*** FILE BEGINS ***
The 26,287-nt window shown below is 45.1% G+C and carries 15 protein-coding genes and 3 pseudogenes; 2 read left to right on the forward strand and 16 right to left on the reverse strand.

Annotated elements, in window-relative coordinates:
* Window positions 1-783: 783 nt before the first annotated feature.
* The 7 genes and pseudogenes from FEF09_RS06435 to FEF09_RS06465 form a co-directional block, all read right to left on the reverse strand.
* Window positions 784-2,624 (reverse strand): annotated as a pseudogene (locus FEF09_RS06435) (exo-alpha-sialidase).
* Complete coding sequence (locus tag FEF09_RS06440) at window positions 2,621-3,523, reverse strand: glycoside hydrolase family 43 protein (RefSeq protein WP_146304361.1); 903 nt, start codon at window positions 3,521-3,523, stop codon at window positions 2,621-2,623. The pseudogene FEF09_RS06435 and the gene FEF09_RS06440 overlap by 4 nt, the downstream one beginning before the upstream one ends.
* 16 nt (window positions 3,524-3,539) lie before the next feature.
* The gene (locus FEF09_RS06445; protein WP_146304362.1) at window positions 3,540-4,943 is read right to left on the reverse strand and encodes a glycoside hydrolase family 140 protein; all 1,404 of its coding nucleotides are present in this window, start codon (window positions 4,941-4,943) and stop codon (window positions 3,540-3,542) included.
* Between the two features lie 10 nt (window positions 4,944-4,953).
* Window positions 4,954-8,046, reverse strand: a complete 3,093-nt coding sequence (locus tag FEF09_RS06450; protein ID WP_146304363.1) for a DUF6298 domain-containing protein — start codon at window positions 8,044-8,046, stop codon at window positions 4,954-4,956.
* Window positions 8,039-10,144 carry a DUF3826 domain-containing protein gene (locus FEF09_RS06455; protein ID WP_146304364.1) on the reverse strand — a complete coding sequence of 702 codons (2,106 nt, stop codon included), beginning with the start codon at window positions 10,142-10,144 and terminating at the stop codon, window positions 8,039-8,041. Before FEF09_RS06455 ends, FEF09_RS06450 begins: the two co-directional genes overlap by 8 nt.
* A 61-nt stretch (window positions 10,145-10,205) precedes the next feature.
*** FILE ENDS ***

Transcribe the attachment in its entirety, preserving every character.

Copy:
The 26,287-nt window shown below is 45.1% G+C and carries 15 protein-coding genes and 3 pseudogenes; 2 read left to right on the forward strand and 16 right to left on the reverse strand.

Annotated elements, in window-relative coordinates:
* Window positions 1-783: 783 nt before the first annotated feature.
* The 7 genes and pseudogenes from FEF09_RS06435 to FEF09_RS06465 form a co-directional block, all read right to left on the reverse strand.
* Window positions 784-2,624 (reverse strand): annotated as a pseudogene (locus FEF09_RS06435) (exo-alpha-sialidase).
* Complete coding sequence (locus tag FEF09_RS06440) at window positions 2,621-3,523, reverse strand: glycoside hydrolase family 43 protein (RefSeq protein WP_146304361.1); 903 nt, start codon at window positions 3,521-3,523, stop codon at window positions 2,621-2,623. The pseudogene FEF09_RS06435 and the gene FEF09_RS06440 overlap by 4 nt, the downstream one beginning before the upstream one ends.
* 16 nt (window positions 3,524-3,539) lie before the next feature.
* The gene (locus FEF09_RS06445; protein WP_146304362.1) at window positions 3,540-4,943 is read right to left on the reverse strand and encodes a glycoside hydrolase family 140 protein; all 1,404 of its coding nucleotides are present in this window, start codon (window positions 4,941-4,943) and stop codon (window positions 3,540-3,542) included.
* Between the two features lie 10 nt (window positions 4,944-4,953).
* Window positions 4,954-8,046, reverse strand: a complete 3,093-nt coding sequence (locus tag FEF09_RS06450; protein ID WP_146304363.1) for a DUF6298 domain-containing protein — start codon at window positions 8,044-8,046, stop codon at window positions 4,954-4,956.
* Window positions 8,039-10,144 carry a DUF3826 domain-containing protein gene (locus FEF09_RS06455; protein ID WP_146304364.1) on the reverse strand — a complete coding sequence of 702 codons (2,106 nt, stop codon included), beginning with the start codon at window positions 10,142-10,144 and terminating at the stop codon, window positions 8,039-8,041. Before FEF09_RS06455 ends, FEF09_RS06450 begins: the two co-directional genes overlap by 8 nt.
* A 61-nt stretch (window positions 10,145-10,205) precedes the next feature.